A question we often receive from ongoing businesses goes something like this: My business is three years old and at times seems to be doing OK. My concern is that I sense Im not doing as well as I should. Where might I look to get a better insight into the health of this business?
Good sales and happy customers are not necessarily indicators of a healthy business. No doubt youve read about seemingly prosperous businesses some providing the same product or service as yours that suddenly shut down without notice.
Accounting and financial figures can provide you with information to gauge the health of your business and where it is heading. If you depend solely on your accountant, you are likely missing critical information. You need to become familiar with balance sheets and profit-and-loss statements. They are valuable tools that can provide the information necessary to make good decisions regarding sales, expenses and profit.
The balance sheet is a snapshot of your business at a given point in time. The amount of capital distributed over the various accounts in the business and the surplus of assets over liabilities generally show past profitability. If the snapshot shows that liabilities are greater than assets, you then see a loss position for the company at that time.
Even more important are trends over time. Comparing balance sheets over a period of time helps you to gain a fuller understanding of your assets and liabilities. By comparing these on an item-by-item basis, you can spot trends. You are now gaining a real understanding of the overall financial structure of your business.
A company may have a month of high expenses that results in a loss. However, trends may show five months of profitability. The net effect of the six months may be profitable, even though one month showed a loss. The concern is that if three months show a loss, then the owner must decide how to overcome the negative results.
Receivables may show a continuing upward trend when collection of outstanding accounts is running past the credit terms offered. Debt may run higher when the firm expands or makes capital improvements.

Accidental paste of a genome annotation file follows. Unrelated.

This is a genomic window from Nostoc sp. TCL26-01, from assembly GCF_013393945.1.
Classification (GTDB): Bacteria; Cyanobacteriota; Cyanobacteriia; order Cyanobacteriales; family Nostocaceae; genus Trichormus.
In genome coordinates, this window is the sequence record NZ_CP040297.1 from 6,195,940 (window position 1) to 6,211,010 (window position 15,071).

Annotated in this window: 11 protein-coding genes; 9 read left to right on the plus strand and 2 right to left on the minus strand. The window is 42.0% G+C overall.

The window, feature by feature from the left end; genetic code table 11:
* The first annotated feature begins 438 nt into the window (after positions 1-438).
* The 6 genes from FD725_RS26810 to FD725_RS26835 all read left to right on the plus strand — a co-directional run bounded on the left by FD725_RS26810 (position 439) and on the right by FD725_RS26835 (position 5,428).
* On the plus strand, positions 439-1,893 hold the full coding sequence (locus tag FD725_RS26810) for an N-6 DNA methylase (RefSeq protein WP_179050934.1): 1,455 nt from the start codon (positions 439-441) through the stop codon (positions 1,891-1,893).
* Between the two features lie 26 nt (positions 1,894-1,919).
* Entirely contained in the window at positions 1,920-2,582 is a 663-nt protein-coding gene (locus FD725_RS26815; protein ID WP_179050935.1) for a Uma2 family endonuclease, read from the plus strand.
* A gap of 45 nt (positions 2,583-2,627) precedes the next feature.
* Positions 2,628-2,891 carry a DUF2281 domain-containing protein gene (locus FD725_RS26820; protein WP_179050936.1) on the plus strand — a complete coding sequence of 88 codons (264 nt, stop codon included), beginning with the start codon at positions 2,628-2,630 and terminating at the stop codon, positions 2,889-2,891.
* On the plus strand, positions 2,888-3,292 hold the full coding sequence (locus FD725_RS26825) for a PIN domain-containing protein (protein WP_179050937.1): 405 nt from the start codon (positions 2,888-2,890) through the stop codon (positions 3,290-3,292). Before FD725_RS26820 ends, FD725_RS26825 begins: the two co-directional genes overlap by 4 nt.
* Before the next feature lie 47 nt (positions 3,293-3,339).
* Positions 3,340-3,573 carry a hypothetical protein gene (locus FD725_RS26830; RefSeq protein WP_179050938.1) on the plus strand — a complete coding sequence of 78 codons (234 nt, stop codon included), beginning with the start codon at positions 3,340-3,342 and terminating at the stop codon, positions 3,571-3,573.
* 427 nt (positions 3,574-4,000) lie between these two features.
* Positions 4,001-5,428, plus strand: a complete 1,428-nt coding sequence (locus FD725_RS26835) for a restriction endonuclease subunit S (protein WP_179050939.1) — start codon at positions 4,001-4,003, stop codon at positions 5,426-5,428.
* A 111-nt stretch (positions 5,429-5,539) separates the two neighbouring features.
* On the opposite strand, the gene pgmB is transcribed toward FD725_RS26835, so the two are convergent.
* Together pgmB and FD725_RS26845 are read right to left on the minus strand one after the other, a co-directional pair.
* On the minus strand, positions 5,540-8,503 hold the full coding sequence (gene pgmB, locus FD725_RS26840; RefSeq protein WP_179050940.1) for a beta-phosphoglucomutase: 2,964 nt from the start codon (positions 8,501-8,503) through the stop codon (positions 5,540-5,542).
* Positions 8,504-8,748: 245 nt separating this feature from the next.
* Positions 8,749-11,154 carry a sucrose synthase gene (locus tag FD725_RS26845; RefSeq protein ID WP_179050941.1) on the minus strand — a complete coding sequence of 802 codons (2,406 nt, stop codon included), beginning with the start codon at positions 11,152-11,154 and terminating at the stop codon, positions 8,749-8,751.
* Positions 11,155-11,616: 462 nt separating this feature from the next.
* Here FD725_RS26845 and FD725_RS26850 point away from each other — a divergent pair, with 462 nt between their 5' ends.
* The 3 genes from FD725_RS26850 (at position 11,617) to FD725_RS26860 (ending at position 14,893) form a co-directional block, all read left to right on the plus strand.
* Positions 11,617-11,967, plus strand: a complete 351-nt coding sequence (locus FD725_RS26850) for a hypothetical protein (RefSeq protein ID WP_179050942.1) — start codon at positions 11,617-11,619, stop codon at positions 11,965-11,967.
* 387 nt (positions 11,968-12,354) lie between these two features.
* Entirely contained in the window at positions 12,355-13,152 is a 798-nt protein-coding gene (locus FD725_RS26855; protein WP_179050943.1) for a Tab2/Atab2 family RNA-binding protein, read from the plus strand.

The profit-and-loss statement is another valuable tool in ascertaining the companys performance for a given period. The statement will show sales volume, costs and expenses incurred and the amount of profit or loss.
Comparing these statements for successive periods can be revealing. Why was there a lower gross profit for each of the several quarters? Did price cuts decrease per-sale profitability without increasing revenue? Was a higher proportion of sales spent on operating costs such as personnel, rent or insurance? Are overhead costs increasing?
Make sure, too, that you review the cash-flow statement. This statement reports collections and payments, namely, cash inflow and outflow. You need to make sure your checking account has a positive balance and that you are bringing in more cash than you are spending.
Although your accountant should be able to give you advice and guidance, you should also have a clear understanding of how to read, interpret and act on financial information. As the decision maker, you need to know what effect decisions have exerted on profits and what decisions will control costs, increase profitability and improve cash flow. The flow and use of money in your business is critical and depends on your ability to make sound financial decisions.
C. NORMAN BECKERT Idaho district director for SCORE, the Service Corps of Retired Executives